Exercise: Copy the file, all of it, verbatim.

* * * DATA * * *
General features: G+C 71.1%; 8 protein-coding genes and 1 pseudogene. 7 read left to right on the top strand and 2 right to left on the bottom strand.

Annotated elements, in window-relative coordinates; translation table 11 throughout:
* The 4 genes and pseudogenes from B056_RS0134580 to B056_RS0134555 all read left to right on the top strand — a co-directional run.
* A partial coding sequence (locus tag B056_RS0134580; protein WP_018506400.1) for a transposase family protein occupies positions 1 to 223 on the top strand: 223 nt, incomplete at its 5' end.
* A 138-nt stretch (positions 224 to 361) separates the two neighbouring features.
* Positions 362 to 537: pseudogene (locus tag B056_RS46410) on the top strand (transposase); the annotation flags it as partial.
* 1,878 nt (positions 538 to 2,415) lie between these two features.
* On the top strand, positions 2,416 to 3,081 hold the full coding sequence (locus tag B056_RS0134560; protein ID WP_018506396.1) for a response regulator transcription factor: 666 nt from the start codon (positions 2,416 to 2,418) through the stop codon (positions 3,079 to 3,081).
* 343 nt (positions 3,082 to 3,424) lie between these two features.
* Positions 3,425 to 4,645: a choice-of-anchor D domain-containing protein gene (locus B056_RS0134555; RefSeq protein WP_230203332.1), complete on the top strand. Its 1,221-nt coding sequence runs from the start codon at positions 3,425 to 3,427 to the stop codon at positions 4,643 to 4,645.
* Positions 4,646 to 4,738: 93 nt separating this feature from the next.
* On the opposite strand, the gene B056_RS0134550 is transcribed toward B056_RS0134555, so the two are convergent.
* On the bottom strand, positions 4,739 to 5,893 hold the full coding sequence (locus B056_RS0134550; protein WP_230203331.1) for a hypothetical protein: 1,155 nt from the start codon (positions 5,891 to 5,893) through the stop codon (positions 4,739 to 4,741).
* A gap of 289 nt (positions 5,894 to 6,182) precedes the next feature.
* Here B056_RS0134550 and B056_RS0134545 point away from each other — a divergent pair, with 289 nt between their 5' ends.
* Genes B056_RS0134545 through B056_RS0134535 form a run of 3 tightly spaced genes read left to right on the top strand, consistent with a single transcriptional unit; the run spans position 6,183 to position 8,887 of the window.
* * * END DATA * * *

General features: G+C 71.1%; 8 protein-coding genes and 1 pseudogene. 7 read left to right on the top strand and 2 right to left on the bottom strand.

Annotated elements, in window-relative coordinates; translation table 11 throughout:
* The 4 genes and pseudogenes from B056_RS0134580 to B056_RS0134555 all read left to right on the top strand — a co-directional run.
* A partial coding sequence (locus tag B056_RS0134580; protein WP_018506400.1) for a transposase family protein occupies positions 1 to 223 on the top strand: 223 nt, incomplete at its 5' end.
* A 138-nt stretch (positions 224 to 361) separates the two neighbouring features.
* Positions 362 to 537: pseudogene (locus tag B056_RS46410) on the top strand (transposase); the annotation flags it as partial.
* 1,878 nt (positions 538 to 2,415) lie between these two features.
* On the top strand, positions 2,416 to 3,081 hold the full coding sequence (locus tag B056_RS0134560; protein ID WP_018506396.1) for a response regulator transcription factor: 666 nt from the start codon (positions 2,416 to 2,418) through the stop codon (positions 3,079 to 3,081).
* 343 nt (positions 3,082 to 3,424) lie between these two features.
* Positions 3,425 to 4,645: a choice-of-anchor D domain-containing protein gene (locus B056_RS0134555; RefSeq protein WP_230203332.1), complete on the top strand. Its 1,221-nt coding sequence runs from the start codon at positions 3,425 to 3,427 to the stop codon at positions 4,643 to 4,645.
* Positions 4,646 to 4,738: 93 nt separating this feature from the next.
* On the opposite strand, the gene B056_RS0134550 is transcribed toward B056_RS0134555, so the two are convergent.
* On the bottom strand, positions 4,739 to 5,893 hold the full coding sequence (locus B056_RS0134550; protein WP_230203331.1) for a hypothetical protein: 1,155 nt from the start codon (positions 5,891 to 5,893) through the stop codon (positions 4,739 to 4,741).
* A gap of 289 nt (positions 5,894 to 6,182) precedes the next feature.
* Here B056_RS0134550 and B056_RS0134545 point away from each other — a divergent pair, with 289 nt between their 5' ends.
* Genes B056_RS0134545 through B056_RS0134535 form a run of 3 tightly spaced genes read left to right on the top strand, consistent with a single transcriptional unit; the run spans position 6,183 to position 8,887 of the window.